With the holiday shopping season now well underway, there's a warning for parents who may be thinking about buying smart toys for their kids.
Experts say many have the ability to spy on children, or even steal their identity.
Statistics show smart toys make up a $6 billion industry that’s expected to triple by 2023.
Smart toys are usually equipped with a camera or microphone, and connect to the internet.
"All these could create privacy concerns with your child and while not all smart toys are dangerous, it's incredibly alarming that a child's privacy could be at risk," said Hannah Rhodes, a consumer watchdog associate with U.S. PIRG, a non-profit organization that looks at issues regarding consumers' health and safety.
Rhodes recently authored a report called 'Trouble in Toyland,' which found some smart toys pose security risks, like data being collected on a child, a hacker gaining access through a Bluetooth connection or children being exposed to inappropriate content.
"This year in our report, we actually looked at a children's karaoke machine, and it was able to be connected to by Bluetooth. What we found is even if the toy was turned on and you didn't hit the Bluetooth pairing button, you could connect to it from 30 feet away outside your home," said Rhodes.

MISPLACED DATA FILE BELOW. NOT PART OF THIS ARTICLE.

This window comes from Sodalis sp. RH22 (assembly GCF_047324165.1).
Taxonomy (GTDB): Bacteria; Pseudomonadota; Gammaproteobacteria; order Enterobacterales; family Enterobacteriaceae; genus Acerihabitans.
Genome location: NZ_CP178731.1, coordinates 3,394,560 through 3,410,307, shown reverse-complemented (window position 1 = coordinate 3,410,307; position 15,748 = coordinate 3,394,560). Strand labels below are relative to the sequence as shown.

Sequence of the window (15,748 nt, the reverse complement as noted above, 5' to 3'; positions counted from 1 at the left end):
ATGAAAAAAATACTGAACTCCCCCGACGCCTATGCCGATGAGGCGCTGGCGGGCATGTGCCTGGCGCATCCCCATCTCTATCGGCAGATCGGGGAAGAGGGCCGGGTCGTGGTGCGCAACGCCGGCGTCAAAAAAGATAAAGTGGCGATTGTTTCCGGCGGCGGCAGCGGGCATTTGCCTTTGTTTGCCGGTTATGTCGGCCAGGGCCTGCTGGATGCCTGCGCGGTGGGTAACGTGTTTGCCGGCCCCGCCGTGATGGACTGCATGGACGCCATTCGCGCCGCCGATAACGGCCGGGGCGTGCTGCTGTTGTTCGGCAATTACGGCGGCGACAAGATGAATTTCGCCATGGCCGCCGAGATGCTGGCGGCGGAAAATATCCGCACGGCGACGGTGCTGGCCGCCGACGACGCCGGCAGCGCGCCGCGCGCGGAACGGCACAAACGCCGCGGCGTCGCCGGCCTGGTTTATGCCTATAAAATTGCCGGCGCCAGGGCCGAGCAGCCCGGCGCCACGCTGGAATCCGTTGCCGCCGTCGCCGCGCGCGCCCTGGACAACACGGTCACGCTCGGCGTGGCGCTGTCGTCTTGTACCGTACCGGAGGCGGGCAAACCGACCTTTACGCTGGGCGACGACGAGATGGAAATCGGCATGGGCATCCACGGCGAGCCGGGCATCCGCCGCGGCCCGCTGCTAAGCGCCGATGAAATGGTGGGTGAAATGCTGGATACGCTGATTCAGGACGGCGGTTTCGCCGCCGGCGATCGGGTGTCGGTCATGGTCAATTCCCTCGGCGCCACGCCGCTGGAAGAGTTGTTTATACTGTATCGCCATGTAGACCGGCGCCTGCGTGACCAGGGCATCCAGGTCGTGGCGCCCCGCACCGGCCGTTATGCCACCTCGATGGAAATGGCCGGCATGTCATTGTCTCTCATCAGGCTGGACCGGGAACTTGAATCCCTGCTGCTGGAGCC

And that's just one example.
If a game or app requires a profile, a child's log-in information can lead to identity theft or worse.
By law, if a toy collects personal information from a child less than 13 years
old, the toy company is supposed to tell parents about its privacy practices, ask for parental consent and give parents the right to have their child's personal information deleted.
But, toy companies aren't tech companies, meaning it could be easier for hackers to still steal that information.
Rhodes's advice: parents need to be there when a smart toy is set up.
If your child has to create an account, make sure they use a strong password and don't provide too much information.
"They are becoming more popular and that's why it's important that we are discussing what issues could possibly occur and making sure we're stopping or preventing them before they happen," said Rhodes.
This issue is something the FBI has also warned about.
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